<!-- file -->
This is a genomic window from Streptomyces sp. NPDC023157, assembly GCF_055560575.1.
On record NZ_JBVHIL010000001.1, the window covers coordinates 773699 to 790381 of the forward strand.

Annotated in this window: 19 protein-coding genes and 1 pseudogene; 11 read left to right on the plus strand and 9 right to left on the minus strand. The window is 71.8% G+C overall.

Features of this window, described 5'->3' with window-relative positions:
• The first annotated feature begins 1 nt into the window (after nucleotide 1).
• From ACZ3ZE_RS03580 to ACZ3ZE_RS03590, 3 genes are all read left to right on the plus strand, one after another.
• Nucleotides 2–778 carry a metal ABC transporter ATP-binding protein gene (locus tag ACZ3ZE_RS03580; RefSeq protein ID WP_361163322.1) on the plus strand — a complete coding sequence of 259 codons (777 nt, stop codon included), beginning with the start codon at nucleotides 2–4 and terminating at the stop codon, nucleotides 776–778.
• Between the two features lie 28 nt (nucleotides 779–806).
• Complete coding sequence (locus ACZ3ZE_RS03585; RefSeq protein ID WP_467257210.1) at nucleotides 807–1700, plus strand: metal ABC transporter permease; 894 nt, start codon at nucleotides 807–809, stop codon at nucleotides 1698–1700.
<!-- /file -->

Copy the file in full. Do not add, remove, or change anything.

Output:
This is a genomic window from Streptomyces sp. NPDC023157, assembly GCF_055560575.1.
On record NZ_JBVHIL010000001.1, the window covers coordinates 773699 to 790381 of the forward strand.

Annotated in this window: 19 protein-coding genes and 1 pseudogene; 11 read left to right on the plus strand and 9 right to left on the minus strand. The window is 71.8% G+C overall.

Features of this window, described 5'->3' with window-relative positions:
• The first annotated feature begins 1 nt into the window (after nucleotide 1).
• From ACZ3ZE_RS03580 to ACZ3ZE_RS03590, 3 genes are all read left to right on the plus strand, one after another.
• Nucleotides 2–778 carry a metal ABC transporter ATP-binding protein gene (locus tag ACZ3ZE_RS03580; RefSeq protein ID WP_361163322.1) on the plus strand — a complete coding sequence of 259 codons (777 nt, stop codon included), beginning with the start codon at nucleotides 2–4 and terminating at the stop codon, nucleotides 776–778.
• Between the two features lie 28 nt (nucleotides 779–806).
• Complete coding sequence (locus ACZ3ZE_RS03585; RefSeq protein ID WP_467257210.1) at nucleotides 807–1700, plus strand: metal ABC transporter permease; 894 nt, start codon at nucleotides 807–809, stop codon at nucleotides 1698–1700.